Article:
In 2014, Bass Sox Mercer closed 27 buy sell deals, an historical high for the law firm. As 2015 begins, the firm has 14 deals in its deal pipeline, partner Robert Bass told Automotive Buy Sell Report. “This year will be at least as active as 2014,” he said.
It is no secret that just about everyone involved in buying and selling dealerships is seeing a lot of work these days. Bass Sox Mercer, based in Florida and North Carolina, with an of-counsel office in New York, is as busy as it has ever been, and expects 2015 to be equally hectic.
Partner Robert Bass talked with Automotive Buy Sell Report about what is behind the market activity and about the new kinds of buyers coming into the market.
Dealer succession challenges were at the root of most of his deals last year, said Bass. Many of the Sellers were in their 60’s, 70’s, even 80’s, and had no successor available. Many of these same owners wanted to sell six or seven years ago but put it off after the bottom dropped out of values in the downturn of 2007-2008, he said.
Now, “liquidity is back in the market,” said Bass. “Values have started to come back to former levels.” Those improving economic variables, along with generational changes, such as dealer retirements, will continue to drive buy-sell activity, he said.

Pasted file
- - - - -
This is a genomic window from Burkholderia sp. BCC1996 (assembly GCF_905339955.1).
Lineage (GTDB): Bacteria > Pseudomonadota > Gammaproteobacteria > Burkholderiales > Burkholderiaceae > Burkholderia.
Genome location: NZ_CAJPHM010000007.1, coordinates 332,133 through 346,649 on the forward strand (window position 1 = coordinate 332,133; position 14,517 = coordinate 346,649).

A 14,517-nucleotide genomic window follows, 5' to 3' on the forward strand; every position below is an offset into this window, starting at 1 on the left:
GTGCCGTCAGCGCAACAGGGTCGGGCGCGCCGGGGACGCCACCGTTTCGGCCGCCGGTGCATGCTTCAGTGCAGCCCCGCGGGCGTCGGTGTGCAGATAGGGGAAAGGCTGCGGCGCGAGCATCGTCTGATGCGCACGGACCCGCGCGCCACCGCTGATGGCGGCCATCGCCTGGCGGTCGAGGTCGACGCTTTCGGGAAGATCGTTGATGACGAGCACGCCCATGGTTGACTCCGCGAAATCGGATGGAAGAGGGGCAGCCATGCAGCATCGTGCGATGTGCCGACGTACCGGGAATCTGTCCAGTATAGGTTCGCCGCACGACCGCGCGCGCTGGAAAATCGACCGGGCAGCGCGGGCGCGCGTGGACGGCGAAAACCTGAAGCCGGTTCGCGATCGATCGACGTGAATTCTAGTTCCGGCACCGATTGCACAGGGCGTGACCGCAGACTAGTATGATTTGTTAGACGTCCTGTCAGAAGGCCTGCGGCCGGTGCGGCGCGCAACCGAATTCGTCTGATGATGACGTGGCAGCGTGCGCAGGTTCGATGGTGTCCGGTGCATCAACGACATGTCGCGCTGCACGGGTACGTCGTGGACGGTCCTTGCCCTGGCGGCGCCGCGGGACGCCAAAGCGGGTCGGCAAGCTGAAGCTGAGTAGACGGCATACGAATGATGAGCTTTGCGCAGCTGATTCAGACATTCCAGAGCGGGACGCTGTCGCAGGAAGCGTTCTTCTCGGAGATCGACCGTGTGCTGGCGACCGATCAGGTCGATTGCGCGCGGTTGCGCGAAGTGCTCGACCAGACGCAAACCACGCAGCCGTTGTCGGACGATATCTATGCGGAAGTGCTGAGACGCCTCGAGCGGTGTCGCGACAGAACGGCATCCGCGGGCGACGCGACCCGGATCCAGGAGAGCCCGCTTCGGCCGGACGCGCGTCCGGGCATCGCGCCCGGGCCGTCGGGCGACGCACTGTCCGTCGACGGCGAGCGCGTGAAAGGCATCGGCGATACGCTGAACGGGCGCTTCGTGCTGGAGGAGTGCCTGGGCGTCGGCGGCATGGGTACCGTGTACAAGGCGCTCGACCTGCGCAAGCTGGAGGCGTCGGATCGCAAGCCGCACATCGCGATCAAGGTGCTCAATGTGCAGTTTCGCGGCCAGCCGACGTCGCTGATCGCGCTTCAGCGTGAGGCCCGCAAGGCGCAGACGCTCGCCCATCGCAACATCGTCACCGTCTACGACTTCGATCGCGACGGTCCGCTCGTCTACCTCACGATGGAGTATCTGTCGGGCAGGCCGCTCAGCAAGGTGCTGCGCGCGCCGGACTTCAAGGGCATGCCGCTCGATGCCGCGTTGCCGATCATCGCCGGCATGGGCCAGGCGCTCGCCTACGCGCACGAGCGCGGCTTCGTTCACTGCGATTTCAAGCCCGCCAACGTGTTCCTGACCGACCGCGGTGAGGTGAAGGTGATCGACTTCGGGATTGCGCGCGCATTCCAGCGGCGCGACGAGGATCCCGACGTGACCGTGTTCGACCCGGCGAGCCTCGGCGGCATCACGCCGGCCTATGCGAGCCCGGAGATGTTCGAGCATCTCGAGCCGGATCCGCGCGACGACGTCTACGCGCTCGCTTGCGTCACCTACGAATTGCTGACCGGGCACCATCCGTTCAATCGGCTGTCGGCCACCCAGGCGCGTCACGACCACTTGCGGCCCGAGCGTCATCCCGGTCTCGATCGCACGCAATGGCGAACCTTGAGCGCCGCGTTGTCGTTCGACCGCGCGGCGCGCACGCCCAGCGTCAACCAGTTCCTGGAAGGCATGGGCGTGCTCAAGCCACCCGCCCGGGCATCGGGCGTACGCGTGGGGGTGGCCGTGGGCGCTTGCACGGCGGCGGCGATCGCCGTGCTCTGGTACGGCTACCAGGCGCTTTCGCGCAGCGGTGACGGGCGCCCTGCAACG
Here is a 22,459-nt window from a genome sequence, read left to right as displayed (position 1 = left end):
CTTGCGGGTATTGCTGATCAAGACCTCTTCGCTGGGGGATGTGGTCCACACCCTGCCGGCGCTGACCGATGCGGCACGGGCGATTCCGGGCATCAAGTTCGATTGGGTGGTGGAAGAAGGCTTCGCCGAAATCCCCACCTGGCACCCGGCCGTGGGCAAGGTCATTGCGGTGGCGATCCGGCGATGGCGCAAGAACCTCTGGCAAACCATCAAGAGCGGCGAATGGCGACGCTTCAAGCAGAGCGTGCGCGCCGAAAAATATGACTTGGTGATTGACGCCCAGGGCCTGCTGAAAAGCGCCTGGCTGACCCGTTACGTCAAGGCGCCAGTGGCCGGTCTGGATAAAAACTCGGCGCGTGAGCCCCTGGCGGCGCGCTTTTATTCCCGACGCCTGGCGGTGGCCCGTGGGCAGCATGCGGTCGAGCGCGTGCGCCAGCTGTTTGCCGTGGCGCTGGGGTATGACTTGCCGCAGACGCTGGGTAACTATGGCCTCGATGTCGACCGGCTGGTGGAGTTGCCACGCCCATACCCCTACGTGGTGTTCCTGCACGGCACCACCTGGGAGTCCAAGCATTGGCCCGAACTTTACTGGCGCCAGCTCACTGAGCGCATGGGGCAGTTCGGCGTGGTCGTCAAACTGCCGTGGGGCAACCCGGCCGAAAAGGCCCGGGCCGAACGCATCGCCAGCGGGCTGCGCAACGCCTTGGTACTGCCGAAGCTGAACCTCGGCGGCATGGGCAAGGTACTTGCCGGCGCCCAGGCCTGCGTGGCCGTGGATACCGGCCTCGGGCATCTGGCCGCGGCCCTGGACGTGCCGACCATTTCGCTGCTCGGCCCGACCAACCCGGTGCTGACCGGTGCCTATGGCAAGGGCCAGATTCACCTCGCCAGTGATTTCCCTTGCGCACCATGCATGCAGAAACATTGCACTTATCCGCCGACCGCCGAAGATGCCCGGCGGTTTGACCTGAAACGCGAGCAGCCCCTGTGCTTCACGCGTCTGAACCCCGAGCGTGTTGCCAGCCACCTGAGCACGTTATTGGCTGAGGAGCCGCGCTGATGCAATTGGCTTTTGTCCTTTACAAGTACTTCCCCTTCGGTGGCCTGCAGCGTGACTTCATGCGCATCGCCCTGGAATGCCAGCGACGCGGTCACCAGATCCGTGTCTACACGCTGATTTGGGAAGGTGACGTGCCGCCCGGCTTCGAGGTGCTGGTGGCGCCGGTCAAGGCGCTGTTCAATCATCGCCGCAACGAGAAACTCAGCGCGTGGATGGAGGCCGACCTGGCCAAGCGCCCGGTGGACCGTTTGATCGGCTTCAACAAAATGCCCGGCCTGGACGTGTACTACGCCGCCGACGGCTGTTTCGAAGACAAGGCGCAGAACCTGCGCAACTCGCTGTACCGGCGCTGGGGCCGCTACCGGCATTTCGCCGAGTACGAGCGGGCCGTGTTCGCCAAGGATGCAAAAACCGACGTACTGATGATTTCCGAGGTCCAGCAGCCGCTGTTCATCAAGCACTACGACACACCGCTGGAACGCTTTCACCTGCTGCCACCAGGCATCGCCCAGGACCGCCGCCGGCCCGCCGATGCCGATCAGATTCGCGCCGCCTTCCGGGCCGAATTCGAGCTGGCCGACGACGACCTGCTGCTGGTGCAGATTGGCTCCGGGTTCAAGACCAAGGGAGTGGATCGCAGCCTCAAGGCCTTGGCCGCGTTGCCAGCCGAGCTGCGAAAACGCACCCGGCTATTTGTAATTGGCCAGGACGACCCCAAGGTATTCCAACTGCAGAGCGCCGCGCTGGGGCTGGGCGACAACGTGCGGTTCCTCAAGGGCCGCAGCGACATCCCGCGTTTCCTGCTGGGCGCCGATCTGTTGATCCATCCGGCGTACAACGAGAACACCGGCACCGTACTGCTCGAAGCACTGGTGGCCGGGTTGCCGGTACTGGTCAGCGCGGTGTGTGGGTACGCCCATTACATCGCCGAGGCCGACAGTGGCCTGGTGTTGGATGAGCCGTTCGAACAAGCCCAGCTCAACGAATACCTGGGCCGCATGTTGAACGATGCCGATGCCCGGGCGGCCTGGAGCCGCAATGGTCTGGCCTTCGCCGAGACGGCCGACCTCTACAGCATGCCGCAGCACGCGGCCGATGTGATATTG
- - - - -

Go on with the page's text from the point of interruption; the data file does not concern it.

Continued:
Bass Sox Mercer closed five transactions involving General Motors divisions in 2014, the highest among the brands, said Bass. Toyota was second with three closings. His remaining closings were scattered among brands. Geographically, the deals were spread all over the U.S.
Lack of management depth has been another recent deal driver, said Bass. For example, one Florida client was successfully running a Toyota store, then bought another brand’s dealership as well. “No matter how hard he tried, he couldn’t make that (second) store run even though it was not far from the Toyota store,” said Bass. After a few years, he decided to sell the second store.
“If you want to expand, you have to consider who is going to run that store, and carry on the systems and processes that result in success,” said Bass. “There is a technique to it. A prudent buyer should have the resources to become managerially heavy so it has available key managers to move from the existing store” to the new store to implement the buyer’s vision and way of conducting business.
The multiples trap
Sellers are also being lured back into the market by reports of very high multiples on some brands, but Bass cautioned against relying too much on those general values. “The Blue sky multiple at or before closing is only one side of the story,” he said.
For example, say a Toyota store is under-performing, but because it is Toyota and sellers and buyers are of the opinion a high blue sky multiple is warranted, it sells for a price that equates to ten times earnings, said Bass. When a new owner comes in and boosts the performance, earnings go up and the multiple comes down, he said. So the multiple of earnings calculation 6-12 months after closing may be something entirely different than the multiple at the time of closing.